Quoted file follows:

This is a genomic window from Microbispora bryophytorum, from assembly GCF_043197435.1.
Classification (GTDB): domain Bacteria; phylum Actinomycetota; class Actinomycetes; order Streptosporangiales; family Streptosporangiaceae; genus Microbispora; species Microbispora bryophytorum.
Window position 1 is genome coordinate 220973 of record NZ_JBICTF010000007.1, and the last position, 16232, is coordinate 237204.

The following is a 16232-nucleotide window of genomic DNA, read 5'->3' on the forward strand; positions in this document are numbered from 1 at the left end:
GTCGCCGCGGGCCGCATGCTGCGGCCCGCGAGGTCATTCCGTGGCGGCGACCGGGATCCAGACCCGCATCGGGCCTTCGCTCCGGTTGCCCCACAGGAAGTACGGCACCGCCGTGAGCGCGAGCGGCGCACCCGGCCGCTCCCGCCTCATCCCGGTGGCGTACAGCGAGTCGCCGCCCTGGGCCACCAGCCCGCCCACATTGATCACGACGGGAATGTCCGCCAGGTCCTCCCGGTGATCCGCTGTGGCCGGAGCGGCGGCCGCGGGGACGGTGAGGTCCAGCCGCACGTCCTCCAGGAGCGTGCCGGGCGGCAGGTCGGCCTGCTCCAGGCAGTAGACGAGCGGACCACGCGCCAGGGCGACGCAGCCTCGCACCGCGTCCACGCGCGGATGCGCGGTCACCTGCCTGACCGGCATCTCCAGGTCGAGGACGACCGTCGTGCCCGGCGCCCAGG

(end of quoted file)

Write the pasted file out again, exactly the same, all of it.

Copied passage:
This is a genomic window from Microbispora bryophytorum, from assembly GCF_043197435.1.
Classification (GTDB): domain Bacteria; phylum Actinomycetota; class Actinomycetes; order Streptosporangiales; family Streptosporangiaceae; genus Microbispora; species Microbispora bryophytorum.
Window position 1 is genome coordinate 220973 of record NZ_JBICTF010000007.1, and the last position, 16232, is coordinate 237204.

The following is a 16232-nucleotide window of genomic DNA, read 5'->3' on the forward strand; positions in this document are numbered from 1 at the left end:
GTCGCCGCGGGCCGCATGCTGCGGCCCGCGAGGTCATTCCGTGGCGGCGACCGGGATCCAGACCCGCATCGGGCCTTCGCTCCGGTTGCCCCACAGGAAGTACGGCACCGCCGTGAGCGCGAGCGGCGCACCCGGCCGCTCCCGCCTCATCCCGGTGGCGTACAGCGAGTCGCCGCCCTGGGCCACCAGCCCGCCCACATTGATCACGACGGGAATGTCCGCCAGGTCCTCCCGGTGATCCGCTGTGGCCGGAGCGGCGGCCGCGGGGACGGTGAGGTCCAGCCGCACGTCCTCCAGGAGCGTGCCGGGCGGCAGGTCGGCCTGCTCCAGGCAGTAGACGAGCGGACCACGCGCCAGGGCGACGCAGCCTCGCACCGCGTCCACGCGCGGATGCGCGGTCACCTGCCTGACCGGCATCTCCAGGTCGAGGACGACCGTCGTGCCCGGCGCCCAGG